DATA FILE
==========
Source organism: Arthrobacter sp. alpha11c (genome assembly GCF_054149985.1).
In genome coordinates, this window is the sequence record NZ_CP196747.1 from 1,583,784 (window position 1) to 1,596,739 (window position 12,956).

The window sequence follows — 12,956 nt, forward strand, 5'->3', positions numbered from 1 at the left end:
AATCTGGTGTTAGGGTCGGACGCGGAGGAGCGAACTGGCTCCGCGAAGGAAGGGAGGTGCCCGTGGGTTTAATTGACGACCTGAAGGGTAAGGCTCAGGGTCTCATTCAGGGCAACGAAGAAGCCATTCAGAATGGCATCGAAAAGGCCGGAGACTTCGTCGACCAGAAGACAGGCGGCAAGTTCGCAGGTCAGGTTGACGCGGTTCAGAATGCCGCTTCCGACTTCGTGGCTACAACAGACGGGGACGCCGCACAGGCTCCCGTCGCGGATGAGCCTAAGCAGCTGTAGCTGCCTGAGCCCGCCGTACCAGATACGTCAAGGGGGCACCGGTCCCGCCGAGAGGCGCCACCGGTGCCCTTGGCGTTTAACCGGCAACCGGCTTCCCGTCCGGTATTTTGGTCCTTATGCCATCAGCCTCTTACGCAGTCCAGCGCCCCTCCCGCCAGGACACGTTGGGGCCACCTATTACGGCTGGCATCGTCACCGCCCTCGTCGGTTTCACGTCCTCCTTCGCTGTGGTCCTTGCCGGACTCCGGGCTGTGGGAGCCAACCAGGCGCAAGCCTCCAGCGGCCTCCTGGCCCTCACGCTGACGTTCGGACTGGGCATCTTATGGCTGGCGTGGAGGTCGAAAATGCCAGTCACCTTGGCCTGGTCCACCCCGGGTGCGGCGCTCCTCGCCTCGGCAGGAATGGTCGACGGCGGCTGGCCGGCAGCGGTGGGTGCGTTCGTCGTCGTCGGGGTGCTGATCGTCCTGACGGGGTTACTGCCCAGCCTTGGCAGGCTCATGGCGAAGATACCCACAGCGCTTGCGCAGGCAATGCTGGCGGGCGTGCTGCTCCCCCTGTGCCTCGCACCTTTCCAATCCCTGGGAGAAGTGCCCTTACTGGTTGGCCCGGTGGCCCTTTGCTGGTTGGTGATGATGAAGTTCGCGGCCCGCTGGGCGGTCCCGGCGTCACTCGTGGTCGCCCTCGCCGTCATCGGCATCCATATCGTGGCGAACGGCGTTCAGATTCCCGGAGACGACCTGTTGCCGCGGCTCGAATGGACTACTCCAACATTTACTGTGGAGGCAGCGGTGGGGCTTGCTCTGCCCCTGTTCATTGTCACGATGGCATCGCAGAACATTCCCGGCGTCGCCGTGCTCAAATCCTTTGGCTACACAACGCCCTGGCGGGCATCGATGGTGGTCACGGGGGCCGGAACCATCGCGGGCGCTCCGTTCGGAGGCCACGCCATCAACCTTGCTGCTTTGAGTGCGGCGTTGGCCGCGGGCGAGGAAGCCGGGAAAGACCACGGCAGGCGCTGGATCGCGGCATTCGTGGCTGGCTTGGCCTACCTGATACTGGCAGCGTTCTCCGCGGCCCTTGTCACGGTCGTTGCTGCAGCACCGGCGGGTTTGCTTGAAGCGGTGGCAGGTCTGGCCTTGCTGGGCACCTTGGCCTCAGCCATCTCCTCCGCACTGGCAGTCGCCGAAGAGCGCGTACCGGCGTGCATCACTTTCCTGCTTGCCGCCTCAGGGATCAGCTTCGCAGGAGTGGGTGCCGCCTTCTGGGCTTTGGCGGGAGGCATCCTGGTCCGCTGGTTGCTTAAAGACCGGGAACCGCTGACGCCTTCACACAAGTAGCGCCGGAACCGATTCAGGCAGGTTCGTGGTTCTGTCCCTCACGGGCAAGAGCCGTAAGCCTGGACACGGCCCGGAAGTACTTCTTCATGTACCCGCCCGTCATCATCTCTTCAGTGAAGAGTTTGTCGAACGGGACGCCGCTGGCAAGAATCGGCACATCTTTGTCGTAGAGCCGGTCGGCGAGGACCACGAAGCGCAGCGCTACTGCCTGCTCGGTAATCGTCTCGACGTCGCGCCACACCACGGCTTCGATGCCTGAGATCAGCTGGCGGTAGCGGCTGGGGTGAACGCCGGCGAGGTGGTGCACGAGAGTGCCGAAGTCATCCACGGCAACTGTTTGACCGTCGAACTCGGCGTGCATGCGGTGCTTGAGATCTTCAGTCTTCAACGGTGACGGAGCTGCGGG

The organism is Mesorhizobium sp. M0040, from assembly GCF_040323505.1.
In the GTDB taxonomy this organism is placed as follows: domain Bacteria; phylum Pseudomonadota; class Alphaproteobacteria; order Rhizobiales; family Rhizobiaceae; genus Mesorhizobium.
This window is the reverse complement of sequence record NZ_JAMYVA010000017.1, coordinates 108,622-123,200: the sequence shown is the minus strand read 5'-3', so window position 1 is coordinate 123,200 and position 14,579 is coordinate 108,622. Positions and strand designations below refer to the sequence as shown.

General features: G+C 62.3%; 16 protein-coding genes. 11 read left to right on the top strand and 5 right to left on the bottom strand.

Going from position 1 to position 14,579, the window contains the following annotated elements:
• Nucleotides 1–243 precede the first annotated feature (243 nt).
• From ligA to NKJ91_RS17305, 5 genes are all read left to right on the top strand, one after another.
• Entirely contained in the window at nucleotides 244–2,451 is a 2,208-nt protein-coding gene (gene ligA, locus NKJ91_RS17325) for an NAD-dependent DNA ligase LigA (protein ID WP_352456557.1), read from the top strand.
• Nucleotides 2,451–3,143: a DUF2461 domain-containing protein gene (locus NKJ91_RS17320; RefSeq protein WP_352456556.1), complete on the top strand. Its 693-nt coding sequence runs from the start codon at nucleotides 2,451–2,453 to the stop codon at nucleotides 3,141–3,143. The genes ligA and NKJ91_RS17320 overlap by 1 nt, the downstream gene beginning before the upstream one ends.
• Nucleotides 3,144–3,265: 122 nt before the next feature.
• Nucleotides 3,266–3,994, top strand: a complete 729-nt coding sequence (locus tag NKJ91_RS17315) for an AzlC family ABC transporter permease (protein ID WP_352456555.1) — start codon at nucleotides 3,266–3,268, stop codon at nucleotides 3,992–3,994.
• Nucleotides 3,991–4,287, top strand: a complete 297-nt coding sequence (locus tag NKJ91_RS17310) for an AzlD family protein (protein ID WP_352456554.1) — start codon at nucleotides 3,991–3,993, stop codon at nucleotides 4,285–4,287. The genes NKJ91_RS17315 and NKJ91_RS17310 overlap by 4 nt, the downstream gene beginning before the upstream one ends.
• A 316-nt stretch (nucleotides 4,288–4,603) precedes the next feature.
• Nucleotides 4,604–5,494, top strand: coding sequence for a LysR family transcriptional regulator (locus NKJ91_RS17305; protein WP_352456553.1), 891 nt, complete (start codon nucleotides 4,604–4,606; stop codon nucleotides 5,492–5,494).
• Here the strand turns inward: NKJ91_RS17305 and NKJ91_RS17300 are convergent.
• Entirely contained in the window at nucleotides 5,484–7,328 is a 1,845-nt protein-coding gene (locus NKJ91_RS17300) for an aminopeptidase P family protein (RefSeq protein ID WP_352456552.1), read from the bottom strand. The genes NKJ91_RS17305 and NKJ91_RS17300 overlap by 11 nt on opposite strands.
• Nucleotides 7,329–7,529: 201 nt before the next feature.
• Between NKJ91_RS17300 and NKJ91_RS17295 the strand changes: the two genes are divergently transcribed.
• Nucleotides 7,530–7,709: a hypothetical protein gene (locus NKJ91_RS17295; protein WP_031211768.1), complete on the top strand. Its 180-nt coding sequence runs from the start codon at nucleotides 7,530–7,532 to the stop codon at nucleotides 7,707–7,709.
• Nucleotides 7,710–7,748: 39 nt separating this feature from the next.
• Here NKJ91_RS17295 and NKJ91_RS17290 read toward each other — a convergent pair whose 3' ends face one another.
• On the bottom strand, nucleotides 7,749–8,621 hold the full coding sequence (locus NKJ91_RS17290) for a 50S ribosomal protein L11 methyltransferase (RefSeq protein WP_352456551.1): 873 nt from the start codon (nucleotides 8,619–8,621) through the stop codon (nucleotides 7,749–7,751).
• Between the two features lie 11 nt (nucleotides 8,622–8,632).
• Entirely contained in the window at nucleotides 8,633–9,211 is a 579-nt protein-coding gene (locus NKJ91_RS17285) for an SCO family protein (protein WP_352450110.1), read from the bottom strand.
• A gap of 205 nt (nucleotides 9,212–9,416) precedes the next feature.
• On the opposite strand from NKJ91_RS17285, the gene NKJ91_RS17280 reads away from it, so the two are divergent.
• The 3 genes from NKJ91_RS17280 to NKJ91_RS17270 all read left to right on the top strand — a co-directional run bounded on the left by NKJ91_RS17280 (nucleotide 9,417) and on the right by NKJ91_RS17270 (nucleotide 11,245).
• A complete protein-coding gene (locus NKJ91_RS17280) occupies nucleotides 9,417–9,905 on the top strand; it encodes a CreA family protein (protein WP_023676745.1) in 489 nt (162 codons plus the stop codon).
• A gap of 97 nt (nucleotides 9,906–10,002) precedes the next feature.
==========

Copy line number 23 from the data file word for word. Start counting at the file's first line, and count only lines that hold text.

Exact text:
• Nucleotides 7,530–7,709: a hypothetical protein gene (locus NKJ91_RS17295; protein WP_031211768.1), complete on the top strand. Its 180-nt coding sequence runs from the start codon at nucleotides 7,530–7,532 to the stop codon at nucleotides 7,707–7,709.